Patrick Moore: the autobiography – Patrick Moore ****
If you come from the UK, the late Patrick Moore will be very familiar as one of the first TV celebrities, even if you’ve never watched his astronomy show. A wonderful eccentric, complete with monocle, xylophone and huge enthusiasm, he presented the longest running TV show ever with a single presenter, the astronomy programme The Sky at Night, as well as writing a magnificent output of books on astronomy and juvenile science fiction.
His eccentricity comes through very quickly in the autobiography. Doing away with the convention that we need to learn of the upbringing to discover the person, he pretty well skips over everything before 1952, when at age 29, his first book was published. It’s as if this was when he was truly born. In the process he also dismisses something that would, in most autobiographies, be central to the “plot”. Moore lived with his mother until she died when he was in his late 50s. This might lead to suspicions about his emotional life – but these are dismissed by pointing out that Lorna, “the only girl for me” died in 1943. That same eccentricity is also reflected early on in his admitting to still using the same 1908 manual Woodstock typewriter he acquired at age 8. This reviewer treasurers a couple of letters written on that very same typewriter with Moore’s typical warmth in responding to a request from a total stranger. There’s even eccentricity in the review quote from the Times in the blurb of the book. “A bundle of oxymorons,” it says. Pardon?
What you find here is a fascinating mix of stories from Moore’s experience as probably the world’s leading professional amateur astronomer. (Confused? He calls himself an amateur because he’s not employed by an observatory or university, but he has made a living from his astronomy one way and another for most of his life – perhaps it would be better to call him a freelance.) There are tales of chasing eclipses around the world. The difficulties of running a conference with practically no resources. The sad story of the demise of the Royal Greenwich Observatory. Experiences in early, live TV trying to do an astronomy show with little more than a camera and cardboard. The struggle to get a planetarium (and for that matter a scout troop) operating in sectarian Northern Ireland. And much more. You won’t always get the depth you want – Moore will often shy away from detail saying it’s of no importance – but there’s no doubting the enjoyment in sharing what he does let us see.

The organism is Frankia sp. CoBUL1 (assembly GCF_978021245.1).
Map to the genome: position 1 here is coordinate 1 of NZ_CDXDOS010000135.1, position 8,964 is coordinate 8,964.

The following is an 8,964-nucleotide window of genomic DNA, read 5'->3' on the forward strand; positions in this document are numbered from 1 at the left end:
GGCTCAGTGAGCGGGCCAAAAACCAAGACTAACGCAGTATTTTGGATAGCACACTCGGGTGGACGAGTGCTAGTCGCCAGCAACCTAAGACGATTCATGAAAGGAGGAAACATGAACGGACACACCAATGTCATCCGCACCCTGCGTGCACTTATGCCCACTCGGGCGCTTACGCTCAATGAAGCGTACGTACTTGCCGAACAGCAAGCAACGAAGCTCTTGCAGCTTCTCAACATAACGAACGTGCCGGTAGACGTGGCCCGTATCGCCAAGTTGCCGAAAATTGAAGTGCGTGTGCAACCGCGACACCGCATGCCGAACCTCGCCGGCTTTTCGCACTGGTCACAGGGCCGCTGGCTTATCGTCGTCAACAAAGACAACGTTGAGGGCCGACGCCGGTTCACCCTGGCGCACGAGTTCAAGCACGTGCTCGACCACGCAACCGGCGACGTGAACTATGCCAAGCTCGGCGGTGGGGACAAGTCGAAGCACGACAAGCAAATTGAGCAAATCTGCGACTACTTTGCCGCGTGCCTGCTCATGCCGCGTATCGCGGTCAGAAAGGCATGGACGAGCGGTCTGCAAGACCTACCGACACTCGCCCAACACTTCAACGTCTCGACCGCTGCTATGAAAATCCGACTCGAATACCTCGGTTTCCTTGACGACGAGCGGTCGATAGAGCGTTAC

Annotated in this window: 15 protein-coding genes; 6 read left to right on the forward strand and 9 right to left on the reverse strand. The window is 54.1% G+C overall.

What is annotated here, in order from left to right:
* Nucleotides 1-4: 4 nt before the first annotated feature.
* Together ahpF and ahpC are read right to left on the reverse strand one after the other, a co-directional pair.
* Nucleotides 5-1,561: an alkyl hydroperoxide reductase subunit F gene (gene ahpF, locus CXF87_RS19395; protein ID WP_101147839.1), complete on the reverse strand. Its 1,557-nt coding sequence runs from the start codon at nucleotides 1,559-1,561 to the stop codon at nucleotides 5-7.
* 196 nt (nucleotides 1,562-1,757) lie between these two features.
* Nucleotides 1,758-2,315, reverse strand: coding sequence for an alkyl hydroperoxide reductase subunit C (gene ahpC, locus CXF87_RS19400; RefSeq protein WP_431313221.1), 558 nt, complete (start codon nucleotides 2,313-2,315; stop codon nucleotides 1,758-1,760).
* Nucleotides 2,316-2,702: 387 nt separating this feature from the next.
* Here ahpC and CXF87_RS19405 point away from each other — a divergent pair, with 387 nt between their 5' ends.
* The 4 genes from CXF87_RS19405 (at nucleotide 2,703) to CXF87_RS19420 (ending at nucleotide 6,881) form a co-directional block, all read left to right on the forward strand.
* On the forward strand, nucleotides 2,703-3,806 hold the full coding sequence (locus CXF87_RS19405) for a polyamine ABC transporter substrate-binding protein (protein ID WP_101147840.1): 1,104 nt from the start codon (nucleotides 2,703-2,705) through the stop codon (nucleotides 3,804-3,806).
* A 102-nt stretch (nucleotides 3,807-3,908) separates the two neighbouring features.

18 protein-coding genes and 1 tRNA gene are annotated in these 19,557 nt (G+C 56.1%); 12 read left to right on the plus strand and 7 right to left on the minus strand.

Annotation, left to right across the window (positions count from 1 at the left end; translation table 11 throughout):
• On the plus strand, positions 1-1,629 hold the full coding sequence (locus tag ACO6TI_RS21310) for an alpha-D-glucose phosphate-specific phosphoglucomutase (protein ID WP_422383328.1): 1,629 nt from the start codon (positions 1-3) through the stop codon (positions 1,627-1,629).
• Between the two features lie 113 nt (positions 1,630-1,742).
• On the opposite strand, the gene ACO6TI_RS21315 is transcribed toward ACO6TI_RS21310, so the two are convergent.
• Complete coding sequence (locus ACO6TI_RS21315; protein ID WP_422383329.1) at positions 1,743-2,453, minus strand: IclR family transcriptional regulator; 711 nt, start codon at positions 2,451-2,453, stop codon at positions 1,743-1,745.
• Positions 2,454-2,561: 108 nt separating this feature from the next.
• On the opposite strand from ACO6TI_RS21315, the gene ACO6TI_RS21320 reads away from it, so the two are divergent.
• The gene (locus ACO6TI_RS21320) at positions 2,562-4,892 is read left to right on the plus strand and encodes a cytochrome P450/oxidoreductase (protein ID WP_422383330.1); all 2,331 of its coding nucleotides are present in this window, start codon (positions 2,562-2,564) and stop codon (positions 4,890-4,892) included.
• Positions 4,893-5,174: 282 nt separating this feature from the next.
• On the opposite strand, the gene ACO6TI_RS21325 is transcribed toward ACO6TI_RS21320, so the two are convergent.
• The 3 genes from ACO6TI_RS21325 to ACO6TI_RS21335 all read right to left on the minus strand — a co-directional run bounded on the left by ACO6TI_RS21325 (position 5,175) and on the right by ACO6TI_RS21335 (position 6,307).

To criticize Sir Patrick’s book seems a bit like kicking a favourite pet, but its main fault is a lack of tight editing. A couple of simple examples – the phrasing could often do with a little tightening up, and some of the facts bear checking. For example we hear that for his first radio broadcast “the subject was about Greenwich Observatory” – just dropping that “about” would have smoothed things over. And on the same page we’re told that flying saucers were called that because a pilot, Kenneth Arnold, after a 1947 sighting, described them as being “flat like pie pans”. But in fact Arnold said that the UFOs moved erratically “like a saucer if you skip it across the water”, and the term was coined incorrectly by newspaper headline writers.
Some readers will also find aspects of the book offensive. Moore is totally honest about his attitude to much of the rest of the world, which can be summed up as “English is best” – and his politics are anything but populist. But to object to this misses the point. He wouldn’t be the celebrated eccentric he is were it not for the overall package – and to be honest, after years of British misery, with the nation blaming itself for everything from empire to the slave trade, it’s refreshing to see some national pride, something that the US and many other countries find no shame in displaying.
So switch off your political correctness checker, and join me in warmly enjoying a book that gives an insight into a unique and often delightful astronomical life.